An OEM’s Installed base is its most valuable asset. It has been built over a long time (20+ years), and typically has tens of thousands of machines owned by thousands of customers at thousands of unique locations around the world. These machines get used in harsh environments and require ongoing maintenance, repair, service – and eventually replacement. In fact, a typical machine generates 2-3 X of its initial purchase price in aftermarket and service spending. And for a typical OEM, more than 70% of its new equipment sales are from its existing customers, aka owners of the installed base.
A manufacturer’s installed base is incredibly valuable. But it is also very complex with complicated workflows cutting across multiple stakeholders and systems in this ecosystem.
Handling the Installed Base is Complex
Each machine is used differently, in different applications, and spread geographically in various demanding conditions. The stakeholders involved in the purchase, operations, and maintenance of the machine are multiple and varied in each owner. And similarly, for equipment makers, stakeholders are very different: sales, service, operations, marketing, support, etc. This creates an incredibly complex set of workflows associated with managing interactions and activities between customers and manufacturers. And the complication is that these workflows typically span multiple independent systems, which means data is generated, consumed, and stored in many different systems. None of which are connected to one another.
So, it is not surprising that most customer-facing employees in a manufacturer have very little knowledge of what’s really happening in their installed base. It is impossible to synthesize disparate sources of information into a comprehensive understanding of the customer and machine. This knowledge and expertise are known only to a handful of people within the company. Manufacturers often rely on this small group of employees (“tribal knowledge”) to execute critical workflows.
Alternatively, they develop workflows by assembling data from these disparate systems – one machine, one customer at a time and this is time-consuming and expensive. Both of these don’t scale and aren’t repeatable across large customer and installed base populations. The consequences of these broken processes are manifold: lost productivity, poor communication between critical stakeholders, unhappy customers, and reduced growth and profitability.
The Manufacturing Environment is Changing
As a wise man once said, “change happens gradually then suddenly”. Suddenly is here now.
Manufacturers and customers alike have tolerated this for years. But the environment is changing around them incredibly fast. First, there is a huge talent/workforce shortage that is affecting all manufacturers large and small. This has implications on how well and how fully OEMs serve their customers. There just aren’t enough people to go around which means manufacturers have to do more with less. Secondly, there is a huge generational transition underway in the workforce where an entire cohort of people is retiring or leaving the manufacturing workforce.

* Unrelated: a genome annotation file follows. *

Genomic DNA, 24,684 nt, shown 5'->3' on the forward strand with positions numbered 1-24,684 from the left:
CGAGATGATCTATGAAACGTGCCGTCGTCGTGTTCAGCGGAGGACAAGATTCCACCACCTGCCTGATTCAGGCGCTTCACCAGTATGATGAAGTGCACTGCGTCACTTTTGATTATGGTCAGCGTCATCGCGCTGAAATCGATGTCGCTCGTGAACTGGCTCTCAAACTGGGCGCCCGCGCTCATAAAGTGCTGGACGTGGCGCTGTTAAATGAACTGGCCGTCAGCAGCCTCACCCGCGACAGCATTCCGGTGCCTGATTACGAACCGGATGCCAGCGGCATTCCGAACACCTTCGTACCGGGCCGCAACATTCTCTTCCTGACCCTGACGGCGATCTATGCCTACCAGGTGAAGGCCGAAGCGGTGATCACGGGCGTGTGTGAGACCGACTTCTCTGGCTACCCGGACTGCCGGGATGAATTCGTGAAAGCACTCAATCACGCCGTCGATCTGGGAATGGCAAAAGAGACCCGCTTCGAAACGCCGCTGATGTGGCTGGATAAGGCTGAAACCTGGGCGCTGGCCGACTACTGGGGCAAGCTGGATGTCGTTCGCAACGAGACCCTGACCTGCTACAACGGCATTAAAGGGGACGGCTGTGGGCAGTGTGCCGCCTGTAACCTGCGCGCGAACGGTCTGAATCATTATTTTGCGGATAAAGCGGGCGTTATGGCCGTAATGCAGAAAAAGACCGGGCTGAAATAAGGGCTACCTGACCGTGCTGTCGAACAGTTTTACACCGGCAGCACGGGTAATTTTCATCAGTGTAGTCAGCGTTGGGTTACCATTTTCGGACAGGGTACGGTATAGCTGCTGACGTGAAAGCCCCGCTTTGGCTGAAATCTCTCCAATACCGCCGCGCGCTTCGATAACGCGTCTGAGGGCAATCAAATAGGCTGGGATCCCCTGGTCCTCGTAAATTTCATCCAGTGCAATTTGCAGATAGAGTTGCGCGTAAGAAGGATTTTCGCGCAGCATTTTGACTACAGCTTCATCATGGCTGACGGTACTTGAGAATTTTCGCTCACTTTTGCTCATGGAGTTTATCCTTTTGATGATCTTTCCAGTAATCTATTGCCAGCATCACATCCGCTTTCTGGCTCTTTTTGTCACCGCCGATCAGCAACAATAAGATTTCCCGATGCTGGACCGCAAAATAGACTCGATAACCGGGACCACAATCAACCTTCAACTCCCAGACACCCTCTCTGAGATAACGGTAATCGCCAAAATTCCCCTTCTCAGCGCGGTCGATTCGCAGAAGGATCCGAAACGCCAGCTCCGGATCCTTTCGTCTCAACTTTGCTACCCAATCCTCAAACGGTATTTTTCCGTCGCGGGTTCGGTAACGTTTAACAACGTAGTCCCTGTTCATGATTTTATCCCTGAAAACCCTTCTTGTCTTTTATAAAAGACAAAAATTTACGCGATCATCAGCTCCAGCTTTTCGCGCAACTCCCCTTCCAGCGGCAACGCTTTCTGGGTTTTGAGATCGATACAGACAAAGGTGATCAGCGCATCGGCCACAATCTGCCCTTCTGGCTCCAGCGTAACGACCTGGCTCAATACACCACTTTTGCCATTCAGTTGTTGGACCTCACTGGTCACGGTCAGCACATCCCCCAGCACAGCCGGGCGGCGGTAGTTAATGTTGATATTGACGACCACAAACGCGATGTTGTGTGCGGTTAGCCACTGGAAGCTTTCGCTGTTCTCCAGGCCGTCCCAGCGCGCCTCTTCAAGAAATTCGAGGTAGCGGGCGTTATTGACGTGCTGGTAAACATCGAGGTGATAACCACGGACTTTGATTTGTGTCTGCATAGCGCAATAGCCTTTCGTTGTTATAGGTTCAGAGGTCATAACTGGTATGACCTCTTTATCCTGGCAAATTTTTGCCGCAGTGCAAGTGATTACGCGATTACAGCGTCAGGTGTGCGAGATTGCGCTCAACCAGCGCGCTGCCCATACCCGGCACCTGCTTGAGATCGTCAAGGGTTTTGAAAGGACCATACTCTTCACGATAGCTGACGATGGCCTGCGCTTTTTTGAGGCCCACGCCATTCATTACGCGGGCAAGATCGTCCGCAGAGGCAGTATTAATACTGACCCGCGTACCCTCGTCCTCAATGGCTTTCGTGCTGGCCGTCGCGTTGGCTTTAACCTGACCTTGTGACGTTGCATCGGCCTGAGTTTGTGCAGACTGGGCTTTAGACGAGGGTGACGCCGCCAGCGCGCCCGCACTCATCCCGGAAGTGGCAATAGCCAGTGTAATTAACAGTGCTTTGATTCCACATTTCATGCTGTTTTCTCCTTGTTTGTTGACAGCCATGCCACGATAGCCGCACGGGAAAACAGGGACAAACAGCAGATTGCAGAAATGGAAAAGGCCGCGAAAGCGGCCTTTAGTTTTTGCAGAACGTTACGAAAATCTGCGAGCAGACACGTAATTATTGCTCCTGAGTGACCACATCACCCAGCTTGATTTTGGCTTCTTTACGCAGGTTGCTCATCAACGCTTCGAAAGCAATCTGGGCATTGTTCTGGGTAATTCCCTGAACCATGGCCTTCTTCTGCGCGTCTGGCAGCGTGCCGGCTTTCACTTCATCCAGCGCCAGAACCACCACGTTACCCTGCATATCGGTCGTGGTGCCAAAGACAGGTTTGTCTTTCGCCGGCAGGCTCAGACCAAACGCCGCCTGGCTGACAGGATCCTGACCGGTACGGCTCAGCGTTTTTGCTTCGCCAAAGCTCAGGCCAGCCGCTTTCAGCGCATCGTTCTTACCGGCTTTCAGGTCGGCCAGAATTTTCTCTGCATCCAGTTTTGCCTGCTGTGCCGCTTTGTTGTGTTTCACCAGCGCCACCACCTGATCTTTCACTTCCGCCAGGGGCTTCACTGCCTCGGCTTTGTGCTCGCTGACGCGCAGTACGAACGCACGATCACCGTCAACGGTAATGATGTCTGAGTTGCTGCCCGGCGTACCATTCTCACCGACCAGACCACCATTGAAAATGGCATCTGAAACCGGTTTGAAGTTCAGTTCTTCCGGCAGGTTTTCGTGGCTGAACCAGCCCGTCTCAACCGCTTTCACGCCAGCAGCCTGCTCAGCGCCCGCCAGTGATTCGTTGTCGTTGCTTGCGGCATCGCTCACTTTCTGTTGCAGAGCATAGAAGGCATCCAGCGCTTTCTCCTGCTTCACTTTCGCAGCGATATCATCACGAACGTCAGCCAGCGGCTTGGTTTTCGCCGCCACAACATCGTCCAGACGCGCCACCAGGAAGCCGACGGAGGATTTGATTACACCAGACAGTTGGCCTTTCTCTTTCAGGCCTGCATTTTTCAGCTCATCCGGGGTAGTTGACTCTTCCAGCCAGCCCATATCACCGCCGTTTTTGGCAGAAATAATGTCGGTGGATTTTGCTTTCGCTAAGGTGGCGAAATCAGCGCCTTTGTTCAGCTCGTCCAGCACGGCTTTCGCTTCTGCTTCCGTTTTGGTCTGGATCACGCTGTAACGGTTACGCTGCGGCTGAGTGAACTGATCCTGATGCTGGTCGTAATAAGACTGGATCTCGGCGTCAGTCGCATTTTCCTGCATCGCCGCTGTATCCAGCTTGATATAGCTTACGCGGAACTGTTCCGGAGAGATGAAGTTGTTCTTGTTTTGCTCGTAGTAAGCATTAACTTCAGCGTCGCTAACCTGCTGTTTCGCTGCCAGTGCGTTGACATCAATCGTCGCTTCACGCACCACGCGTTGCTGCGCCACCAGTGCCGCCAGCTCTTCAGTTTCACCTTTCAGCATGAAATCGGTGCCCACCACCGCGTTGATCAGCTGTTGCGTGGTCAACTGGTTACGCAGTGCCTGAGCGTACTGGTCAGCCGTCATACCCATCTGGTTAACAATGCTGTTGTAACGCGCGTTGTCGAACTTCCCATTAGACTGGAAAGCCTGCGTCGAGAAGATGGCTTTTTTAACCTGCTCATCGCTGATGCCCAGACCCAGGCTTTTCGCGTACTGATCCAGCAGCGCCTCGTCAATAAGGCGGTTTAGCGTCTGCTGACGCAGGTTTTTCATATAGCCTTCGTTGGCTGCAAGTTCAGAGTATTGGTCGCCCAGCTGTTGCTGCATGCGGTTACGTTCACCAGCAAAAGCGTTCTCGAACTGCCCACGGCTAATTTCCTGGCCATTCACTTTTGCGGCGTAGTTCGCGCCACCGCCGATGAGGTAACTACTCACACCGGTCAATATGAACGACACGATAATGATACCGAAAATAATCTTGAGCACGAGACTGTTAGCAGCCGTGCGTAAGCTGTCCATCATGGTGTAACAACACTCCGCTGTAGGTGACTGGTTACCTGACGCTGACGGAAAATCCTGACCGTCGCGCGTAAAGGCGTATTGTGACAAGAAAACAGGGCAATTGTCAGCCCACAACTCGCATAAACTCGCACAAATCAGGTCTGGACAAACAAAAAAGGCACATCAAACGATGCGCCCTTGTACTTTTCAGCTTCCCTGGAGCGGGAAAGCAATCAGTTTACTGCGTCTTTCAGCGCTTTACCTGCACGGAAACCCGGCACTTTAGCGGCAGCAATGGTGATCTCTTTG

The new employees aren’t as experienced, or have the expertise of the former workforce, but need to be made productive quickly. Additionally, these new workers are digital natives and are looking for modern environments at work. They also have higher expectations than in the past. They simply won’t tolerate the experiences that their predecessors accepted and are advocating for better and different.
A final change on the horizon for manufacturers that are coming together as a result of the previous shifts is business model changes from selling products to selling outcomes. This requires a completely different set of skills and perspectives, both of which are not being addressed by many today.
But it doesn’t have to be so. It requires a different approach that relies on data, digitization, and automation to change how manufacturers address their Installed base. It relies on sharing data, insights, and workflows across functions that deliver value to the installed base. It is a change from people-dependent, tribal knowledge-oriented cultures to data-driven, process, and data-driven approaches. It will also require a complete revamp of their digital approaches: implementing Zoom doesn’t count for digital transformation.
Entytle has developed an Installed Base Cloud, purpose-built for OEMs to help them modernize workflows and make them smarter, faster, and more efficient. It consists of a unified semantic data platform, business applications, connectors to other applications and services to enable and manage the components of the Cloud. It is an essential solution for the modern Industrial OEM.